str_list

once for each *distinct* element or str_list (it iterates over the set
created from str_list).
- the call to count traverses the entire list to create the count. I
expect Paul Rubin's solution will be dramatically faster for large
lists as it only iterates str_list once.


Yeps. But I would benchmark it before choosing one or the other solution.


And of course, I was right. My solution seems to be faster than Paul's
one (but slower than bearophile's), be it on small, medium or large lists.

nb: A is mine, B is Paul's and C is bearophile's, and the number after
is the size of the list...

A100 (10000 times): 1.5801050663
B100 (10000 times): 1.87287902832
C100 (10000 times): 0.991976976395
A10000 (100 times): 1.083589077
B10000 (100 times): 1.30713891983
C10000 (100 times): 0.988032817841
A1000000 (10 times): 10.5345788002
B1000000 (10 times): 13.094493866
C1000000 (10 times): 9.67438292503
source:

def countA(lst):
return dict((s, lst.count(s)) for s in set(lst))

def countB(lst):
counts = {}
for s in lst:
counts[s] = counts.get(s, 0)+1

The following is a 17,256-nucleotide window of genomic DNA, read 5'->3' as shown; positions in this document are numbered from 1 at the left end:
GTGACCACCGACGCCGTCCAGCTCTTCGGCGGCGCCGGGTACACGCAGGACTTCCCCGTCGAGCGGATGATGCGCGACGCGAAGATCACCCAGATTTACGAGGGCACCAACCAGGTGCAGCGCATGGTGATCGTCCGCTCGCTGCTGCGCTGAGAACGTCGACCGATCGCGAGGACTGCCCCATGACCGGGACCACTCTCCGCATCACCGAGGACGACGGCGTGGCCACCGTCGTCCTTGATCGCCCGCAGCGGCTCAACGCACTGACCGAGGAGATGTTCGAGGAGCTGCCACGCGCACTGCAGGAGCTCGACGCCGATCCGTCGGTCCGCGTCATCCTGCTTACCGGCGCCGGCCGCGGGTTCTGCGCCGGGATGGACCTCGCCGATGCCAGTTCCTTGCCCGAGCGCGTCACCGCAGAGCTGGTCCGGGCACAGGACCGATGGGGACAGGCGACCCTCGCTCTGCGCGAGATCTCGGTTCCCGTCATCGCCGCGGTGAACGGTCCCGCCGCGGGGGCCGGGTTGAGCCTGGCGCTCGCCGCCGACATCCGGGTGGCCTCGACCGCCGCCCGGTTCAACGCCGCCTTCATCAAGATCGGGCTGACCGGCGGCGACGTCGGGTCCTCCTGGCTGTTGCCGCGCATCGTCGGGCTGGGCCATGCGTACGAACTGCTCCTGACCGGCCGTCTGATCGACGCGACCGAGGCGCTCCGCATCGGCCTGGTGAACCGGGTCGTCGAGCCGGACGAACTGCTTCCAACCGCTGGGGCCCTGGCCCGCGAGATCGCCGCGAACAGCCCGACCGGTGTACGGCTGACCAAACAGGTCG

return counts

def countC(lst):
counts = {}
for s in lst:
if s in counts:
counts[s] += 1
else:
counts[s] = 1
return counts

def mklst(ln):
from random import choice
items = ['abc', 'def', 'ghi', 'jkl', 'mno',
'pqr', 'stu', 'vwx', 'yz']
return [choice(items) for i in range(ln)]

lst100 = mklst(100)
lst10000 = mklst(10000)
lst1000000 = mklst(1000000)

def run():
from timeit import Timer

timers = [
('A100',
Timer('countA(lst100)',
'from __main__ import countA, lst100'),
10000),
('B100',
Timer('countB(lst100)',
'from __main__ import countB, lst100'),
10000),
('C100',
Timer('countC(lst100)',
'from __main__ import countC, lst100'),
10000),
('A10000',
Timer('countA(lst10000)',
'from __main__ import countA, lst10000'),
100),
('B10000',
Timer('countB(lst10000)',
'from __main__ import countB, lst10000'),
100),
('C10000',
Timer('countC(lst10000)',
'from __main__ import countC, lst10000'),
100),
('A1000000',
Timer('countA(lst1000000)',
'from __main__ import countA, lst1000000'),
10),
('B1000000',
Timer('countB(lst1000000)',
'from __main__ import countB, lst1000000'),
10),
('C1000000',
Timer('countC(lst1000000)',
'from __main__ import countC, lst1000000'),
10),
]

for name, timer, repeat in timers:
print "%s (%s times): %s" % (name,
repeat,
timer.timeit(repeat))


Mar 19 '06 #10

P: n/a
Bruno Desthuilliers <bd*****************@free.quelquepart.fr> writes: